Working outside the box
Many remember Fred Braithwaite, A.K.A. Fab 5 Freddy, as a New York hip-hop pioneer, but he has been making art for decades—well before “everything else that I’m probably better known for”, he said at the opening of his show at South Beach’s Nautilus Hotel. The exhibition, organised by Harper’s Books and New York’s Half Gallery, features a new series of crystal-adorned inkjet prints of individuals who have inspired him, including fellow hip-hop granddaddy Grandmaster Flash and the late martial-arts legend Bruce Lee. When we quizzed Braithwaite about the dearth of female icons on display, he admitted: “I’m glad you’re pushing me right now… maybe down the line as the series grows.” Asked which women could make the cut, the avid boxing fan said that “an easy candidate” was the “incredible” Miami Beach-born champion Laila Ali. We’ll keep an eye out for the work next year—perhaps at the convention centre, where her father, Muhammad Ali (then Cassius Clay), famously beat Sonny Liston to claim the world heavyweight title in 1964?
Feeling Flavin from the great beyond
When the artist duo Allora and Calzadilla installed a light piece by Dan Flavin in southern Puerto Rico in 2015, they didn’t bargain on hearing from the late, great Minimalist himself—especially in spectral form. At their Art Basel talk on Thursday, moderated by the Guggenheim Bilbao curator Manuel Cirauqui, the artists explained how they were spooked when they placed Flavin’s light piece deep inside a limestone cave on the southern coast for a Dia commission. “When we were installing it, I think the spirit of Dan Flavin might not have been so pleased about our activities,” Jennifer Allora said. “During the installation, there was tropical storm Dan, which almost prevented us from installing the work in the cave. There was torrential rain some days.” Considering that the artist’s son and his estate were very vocal about their displeasure with the installation, perhaps it really was a vengeful ghost making his presence felt.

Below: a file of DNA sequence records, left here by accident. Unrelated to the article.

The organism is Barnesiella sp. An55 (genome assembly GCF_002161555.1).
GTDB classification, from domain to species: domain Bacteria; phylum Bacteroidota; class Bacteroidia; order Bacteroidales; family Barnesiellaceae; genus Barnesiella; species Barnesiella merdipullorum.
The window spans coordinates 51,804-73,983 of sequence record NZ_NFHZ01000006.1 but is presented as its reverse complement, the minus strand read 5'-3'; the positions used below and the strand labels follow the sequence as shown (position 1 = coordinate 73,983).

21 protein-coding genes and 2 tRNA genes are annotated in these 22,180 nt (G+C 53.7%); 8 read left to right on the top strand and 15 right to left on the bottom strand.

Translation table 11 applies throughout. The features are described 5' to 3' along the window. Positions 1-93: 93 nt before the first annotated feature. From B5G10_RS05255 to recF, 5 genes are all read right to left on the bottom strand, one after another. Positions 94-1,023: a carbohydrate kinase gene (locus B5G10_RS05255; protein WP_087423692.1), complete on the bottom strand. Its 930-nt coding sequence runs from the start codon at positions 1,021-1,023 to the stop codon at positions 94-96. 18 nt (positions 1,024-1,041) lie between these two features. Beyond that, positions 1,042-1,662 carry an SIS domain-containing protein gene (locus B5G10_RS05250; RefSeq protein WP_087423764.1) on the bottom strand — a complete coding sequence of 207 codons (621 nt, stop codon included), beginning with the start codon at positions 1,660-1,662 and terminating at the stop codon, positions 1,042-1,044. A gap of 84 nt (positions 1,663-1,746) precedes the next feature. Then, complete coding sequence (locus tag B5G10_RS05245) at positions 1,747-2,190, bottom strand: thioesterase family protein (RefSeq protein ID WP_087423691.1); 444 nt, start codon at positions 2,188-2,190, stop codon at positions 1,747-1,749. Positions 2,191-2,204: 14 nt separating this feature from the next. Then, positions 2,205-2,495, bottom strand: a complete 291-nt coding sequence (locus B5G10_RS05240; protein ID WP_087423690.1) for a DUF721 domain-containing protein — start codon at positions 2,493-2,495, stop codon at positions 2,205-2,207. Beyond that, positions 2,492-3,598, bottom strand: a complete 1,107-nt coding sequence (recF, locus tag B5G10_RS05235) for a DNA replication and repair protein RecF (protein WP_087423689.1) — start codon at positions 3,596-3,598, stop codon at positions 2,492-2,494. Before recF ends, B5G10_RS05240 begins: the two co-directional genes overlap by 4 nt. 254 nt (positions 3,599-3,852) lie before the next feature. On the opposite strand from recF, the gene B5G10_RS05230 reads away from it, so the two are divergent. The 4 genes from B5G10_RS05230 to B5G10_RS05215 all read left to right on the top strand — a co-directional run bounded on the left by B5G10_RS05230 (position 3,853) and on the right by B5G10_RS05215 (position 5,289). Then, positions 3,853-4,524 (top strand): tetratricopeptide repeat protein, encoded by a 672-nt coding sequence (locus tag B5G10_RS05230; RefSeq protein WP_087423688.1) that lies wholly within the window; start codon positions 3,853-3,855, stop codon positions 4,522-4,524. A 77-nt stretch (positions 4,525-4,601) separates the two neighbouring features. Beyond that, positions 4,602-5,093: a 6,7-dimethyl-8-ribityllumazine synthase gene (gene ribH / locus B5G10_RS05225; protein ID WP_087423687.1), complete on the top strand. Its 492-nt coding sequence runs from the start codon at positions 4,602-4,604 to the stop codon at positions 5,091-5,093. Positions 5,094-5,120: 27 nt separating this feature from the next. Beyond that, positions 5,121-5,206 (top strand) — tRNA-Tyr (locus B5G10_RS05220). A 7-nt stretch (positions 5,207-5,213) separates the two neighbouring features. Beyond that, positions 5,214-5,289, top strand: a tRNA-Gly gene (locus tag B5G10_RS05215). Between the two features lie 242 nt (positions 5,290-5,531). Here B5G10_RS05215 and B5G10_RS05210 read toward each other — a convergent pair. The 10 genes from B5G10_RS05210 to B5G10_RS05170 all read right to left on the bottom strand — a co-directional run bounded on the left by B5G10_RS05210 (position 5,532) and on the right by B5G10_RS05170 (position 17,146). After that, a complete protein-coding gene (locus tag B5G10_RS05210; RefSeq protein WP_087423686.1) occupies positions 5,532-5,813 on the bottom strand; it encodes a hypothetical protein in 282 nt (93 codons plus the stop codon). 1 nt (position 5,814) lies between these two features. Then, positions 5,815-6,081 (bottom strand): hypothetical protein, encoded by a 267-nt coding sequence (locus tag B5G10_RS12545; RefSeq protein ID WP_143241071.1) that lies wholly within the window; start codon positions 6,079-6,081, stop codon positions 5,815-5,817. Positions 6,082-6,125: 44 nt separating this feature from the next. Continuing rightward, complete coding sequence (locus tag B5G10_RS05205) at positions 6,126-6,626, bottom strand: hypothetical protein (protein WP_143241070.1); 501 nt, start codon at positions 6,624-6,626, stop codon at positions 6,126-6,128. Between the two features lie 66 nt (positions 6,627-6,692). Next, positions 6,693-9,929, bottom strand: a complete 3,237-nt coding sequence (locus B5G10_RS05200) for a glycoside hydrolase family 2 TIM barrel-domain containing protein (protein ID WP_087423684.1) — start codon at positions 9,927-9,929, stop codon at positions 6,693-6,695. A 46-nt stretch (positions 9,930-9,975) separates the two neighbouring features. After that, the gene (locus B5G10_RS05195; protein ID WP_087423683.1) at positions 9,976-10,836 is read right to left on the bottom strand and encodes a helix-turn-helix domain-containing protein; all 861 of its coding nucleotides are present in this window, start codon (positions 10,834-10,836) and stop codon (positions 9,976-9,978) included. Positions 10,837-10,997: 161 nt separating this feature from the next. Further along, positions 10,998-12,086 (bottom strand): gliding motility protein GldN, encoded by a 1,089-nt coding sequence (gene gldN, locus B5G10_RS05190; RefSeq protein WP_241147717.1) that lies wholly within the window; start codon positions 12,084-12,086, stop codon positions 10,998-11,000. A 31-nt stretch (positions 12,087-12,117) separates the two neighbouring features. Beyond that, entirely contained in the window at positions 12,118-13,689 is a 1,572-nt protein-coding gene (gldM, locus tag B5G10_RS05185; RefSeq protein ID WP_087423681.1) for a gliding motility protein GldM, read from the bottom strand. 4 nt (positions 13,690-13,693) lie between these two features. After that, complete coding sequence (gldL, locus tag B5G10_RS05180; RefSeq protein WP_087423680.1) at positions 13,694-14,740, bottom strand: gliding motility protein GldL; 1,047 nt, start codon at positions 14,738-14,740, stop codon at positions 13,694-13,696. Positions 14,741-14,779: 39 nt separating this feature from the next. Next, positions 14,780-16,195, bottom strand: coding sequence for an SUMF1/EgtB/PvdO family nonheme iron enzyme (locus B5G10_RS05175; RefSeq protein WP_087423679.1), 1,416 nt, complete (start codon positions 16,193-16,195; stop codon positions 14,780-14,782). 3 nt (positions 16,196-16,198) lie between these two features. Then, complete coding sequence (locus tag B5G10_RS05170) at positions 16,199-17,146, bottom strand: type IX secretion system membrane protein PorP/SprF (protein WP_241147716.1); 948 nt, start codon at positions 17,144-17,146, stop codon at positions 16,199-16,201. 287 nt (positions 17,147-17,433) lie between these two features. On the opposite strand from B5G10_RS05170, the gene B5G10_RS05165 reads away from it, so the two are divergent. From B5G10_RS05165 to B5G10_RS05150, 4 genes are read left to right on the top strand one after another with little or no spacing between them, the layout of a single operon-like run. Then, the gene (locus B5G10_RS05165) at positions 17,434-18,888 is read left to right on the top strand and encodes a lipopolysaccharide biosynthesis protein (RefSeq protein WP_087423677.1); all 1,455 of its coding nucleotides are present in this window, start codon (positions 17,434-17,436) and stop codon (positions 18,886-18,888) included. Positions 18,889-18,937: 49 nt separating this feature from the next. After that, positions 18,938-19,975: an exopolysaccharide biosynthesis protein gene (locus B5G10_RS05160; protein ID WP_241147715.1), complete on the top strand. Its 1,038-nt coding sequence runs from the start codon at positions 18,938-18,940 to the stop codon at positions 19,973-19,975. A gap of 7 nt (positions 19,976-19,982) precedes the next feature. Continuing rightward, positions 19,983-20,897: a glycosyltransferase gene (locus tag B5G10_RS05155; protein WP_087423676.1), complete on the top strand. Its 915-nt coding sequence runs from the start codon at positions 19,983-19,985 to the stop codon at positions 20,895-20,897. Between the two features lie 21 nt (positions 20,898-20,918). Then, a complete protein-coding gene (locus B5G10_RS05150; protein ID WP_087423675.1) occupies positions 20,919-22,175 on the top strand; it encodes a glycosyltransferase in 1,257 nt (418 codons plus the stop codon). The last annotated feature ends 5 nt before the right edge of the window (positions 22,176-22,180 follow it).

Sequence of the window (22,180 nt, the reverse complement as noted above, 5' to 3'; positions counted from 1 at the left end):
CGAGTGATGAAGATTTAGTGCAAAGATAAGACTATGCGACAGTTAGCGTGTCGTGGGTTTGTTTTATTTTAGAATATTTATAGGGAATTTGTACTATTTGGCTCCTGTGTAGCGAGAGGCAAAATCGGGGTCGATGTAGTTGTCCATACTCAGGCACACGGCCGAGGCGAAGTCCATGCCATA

Stop and smell the oil paint
The illustrious collector Dan Sallick told a crowd assembled at Art Basel in Miami Beach for a special UBS talk that he is keen to start a “slow art movement” (think of the slow-food model that encourages long, lazy lunches—but with art). During the discussion about the “passion and purpose of collecting”, Sallick implored the audience to dwell on why a work really matters, sparking a debate about buying for love, rather than a return on your investment. “Some sales can take up to three years,” he told the assembled panel, which included the New York-based gallerist Sean Kelly, in regard to his usual purchasing pace. “It drives dealers crazy!”
2010: That’s why birds do it, bees do it…
Dolphins do it every which way, spiders enjoy a bit of bondage,and Noah’s Ark must have been a menagerie of hermaphrodites, transgendered folks and homosexuals. Or so the grand dame Isabella Rossellini reveals in her five most recent short films. Part of Seduce Me and Green Porno, her saucy series on the sex lives of animals, the videos feature crafty sets and costumes designed by the artists Andy Byers and Rick Gilbert. Byers said that working with Rossellini was a treat. “She let me do what I wanted. I’d say: ‘I want to put you in a leotard’ or a silly hat and she’d say: ‘Great’. I’d say: ‘We need to plug a vagina with something; let’s use a cork’ and she’d say: ‘Yes, perfect.’”